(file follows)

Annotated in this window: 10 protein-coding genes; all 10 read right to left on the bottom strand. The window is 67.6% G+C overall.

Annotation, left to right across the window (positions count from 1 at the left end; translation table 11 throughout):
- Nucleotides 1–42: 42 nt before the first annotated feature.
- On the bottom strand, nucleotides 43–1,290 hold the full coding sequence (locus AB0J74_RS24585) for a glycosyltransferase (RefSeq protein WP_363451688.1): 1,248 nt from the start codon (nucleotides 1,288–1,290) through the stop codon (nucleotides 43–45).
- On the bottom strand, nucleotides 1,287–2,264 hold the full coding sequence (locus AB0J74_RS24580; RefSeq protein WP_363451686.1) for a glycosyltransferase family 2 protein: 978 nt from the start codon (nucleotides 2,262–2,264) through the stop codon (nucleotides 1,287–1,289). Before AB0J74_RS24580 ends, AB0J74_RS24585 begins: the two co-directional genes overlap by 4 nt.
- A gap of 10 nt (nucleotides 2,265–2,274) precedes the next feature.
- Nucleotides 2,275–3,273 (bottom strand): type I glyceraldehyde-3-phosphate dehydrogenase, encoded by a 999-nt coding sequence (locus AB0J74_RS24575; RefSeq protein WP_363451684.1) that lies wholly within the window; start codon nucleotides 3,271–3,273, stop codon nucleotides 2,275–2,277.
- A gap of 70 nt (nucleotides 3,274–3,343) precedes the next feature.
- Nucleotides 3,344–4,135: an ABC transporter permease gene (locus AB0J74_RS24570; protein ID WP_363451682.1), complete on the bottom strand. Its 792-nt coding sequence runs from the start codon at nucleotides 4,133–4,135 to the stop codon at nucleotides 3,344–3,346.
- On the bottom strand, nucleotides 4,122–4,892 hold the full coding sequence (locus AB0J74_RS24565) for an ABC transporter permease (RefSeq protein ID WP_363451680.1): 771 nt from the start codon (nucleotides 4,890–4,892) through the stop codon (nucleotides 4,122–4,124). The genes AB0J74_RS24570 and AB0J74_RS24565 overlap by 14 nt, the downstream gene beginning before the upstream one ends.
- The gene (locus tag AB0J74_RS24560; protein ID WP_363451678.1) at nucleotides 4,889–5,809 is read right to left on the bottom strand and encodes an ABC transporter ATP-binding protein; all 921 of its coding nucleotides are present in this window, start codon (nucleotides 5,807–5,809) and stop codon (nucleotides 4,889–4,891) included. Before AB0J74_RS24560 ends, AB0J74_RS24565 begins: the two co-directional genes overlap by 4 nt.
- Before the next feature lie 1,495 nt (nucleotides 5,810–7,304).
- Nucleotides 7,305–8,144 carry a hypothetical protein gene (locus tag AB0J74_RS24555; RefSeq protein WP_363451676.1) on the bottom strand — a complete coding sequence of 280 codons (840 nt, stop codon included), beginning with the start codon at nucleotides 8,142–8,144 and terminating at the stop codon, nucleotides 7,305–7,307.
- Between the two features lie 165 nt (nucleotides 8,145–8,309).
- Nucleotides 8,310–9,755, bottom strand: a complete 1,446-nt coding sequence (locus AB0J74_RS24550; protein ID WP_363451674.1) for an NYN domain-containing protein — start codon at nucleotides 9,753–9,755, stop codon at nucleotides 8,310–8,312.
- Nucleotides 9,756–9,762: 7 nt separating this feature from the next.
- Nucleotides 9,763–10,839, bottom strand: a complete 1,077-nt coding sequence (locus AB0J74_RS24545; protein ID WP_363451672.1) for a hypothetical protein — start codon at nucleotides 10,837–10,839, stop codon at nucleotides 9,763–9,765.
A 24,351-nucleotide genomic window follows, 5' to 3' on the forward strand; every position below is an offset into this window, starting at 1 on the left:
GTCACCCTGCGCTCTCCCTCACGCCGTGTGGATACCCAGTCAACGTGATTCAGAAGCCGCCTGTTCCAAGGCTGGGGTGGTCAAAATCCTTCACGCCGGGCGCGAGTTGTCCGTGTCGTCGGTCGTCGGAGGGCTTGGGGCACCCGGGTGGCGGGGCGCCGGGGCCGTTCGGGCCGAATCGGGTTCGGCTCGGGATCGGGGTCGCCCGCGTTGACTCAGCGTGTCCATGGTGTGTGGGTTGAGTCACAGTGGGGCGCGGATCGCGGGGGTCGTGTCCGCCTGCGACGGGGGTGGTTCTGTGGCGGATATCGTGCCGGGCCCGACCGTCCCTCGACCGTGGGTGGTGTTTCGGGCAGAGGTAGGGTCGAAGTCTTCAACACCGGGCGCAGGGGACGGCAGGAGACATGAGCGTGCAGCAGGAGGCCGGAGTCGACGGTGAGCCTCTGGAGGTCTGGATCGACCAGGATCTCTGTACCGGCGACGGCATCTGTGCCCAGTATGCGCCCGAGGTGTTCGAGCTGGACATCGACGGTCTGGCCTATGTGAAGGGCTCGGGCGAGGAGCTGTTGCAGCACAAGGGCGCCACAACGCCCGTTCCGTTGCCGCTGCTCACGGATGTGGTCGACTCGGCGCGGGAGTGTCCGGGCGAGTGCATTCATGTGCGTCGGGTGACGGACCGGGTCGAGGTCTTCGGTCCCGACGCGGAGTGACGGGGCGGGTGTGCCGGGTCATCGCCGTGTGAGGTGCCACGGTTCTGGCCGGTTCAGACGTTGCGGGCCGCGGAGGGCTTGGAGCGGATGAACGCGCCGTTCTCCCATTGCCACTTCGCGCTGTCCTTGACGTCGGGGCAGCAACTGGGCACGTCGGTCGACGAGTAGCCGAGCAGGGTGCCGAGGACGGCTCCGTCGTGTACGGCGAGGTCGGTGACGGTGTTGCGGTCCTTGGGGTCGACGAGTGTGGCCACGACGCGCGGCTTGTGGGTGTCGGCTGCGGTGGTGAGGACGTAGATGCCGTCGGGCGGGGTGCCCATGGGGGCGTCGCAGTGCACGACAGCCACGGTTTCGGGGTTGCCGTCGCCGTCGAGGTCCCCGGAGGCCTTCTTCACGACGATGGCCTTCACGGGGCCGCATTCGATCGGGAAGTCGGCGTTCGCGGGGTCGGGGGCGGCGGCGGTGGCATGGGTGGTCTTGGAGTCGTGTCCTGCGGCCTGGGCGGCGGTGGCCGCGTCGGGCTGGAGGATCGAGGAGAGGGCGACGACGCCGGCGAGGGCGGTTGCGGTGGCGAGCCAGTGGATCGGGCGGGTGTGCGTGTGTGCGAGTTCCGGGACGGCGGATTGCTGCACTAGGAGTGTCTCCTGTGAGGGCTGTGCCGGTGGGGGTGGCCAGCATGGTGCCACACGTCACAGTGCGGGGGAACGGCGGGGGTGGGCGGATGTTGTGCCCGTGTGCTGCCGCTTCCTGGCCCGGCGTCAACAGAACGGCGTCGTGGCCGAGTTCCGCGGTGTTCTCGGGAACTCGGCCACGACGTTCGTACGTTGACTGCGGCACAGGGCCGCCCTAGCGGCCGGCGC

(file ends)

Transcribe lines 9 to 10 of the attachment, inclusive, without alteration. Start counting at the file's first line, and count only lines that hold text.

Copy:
- Nucleotides 3,344–4,135: an ABC transporter permease gene (locus AB0J74_RS24570; protein ID WP_363451682.1), complete on the bottom strand. Its 792-nt coding sequence runs from the start codon at nucleotides 4,133–4,135 to the stop codon at nucleotides 3,344–3,346.
- On the bottom strand, nucleotides 4,122–4,892 hold the full coding sequence (locus AB0J74_RS24565) for an ABC transporter permease (RefSeq protein ID WP_363451680.1): 771 nt from the start codon (nucleotides 4,890–4,892) through the stop codon (nucleotides 4,122–4,124). The genes AB0J74_RS24570 and AB0J74_RS24565 overlap by 14 nt, the downstream gene beginning before the upstream one ends.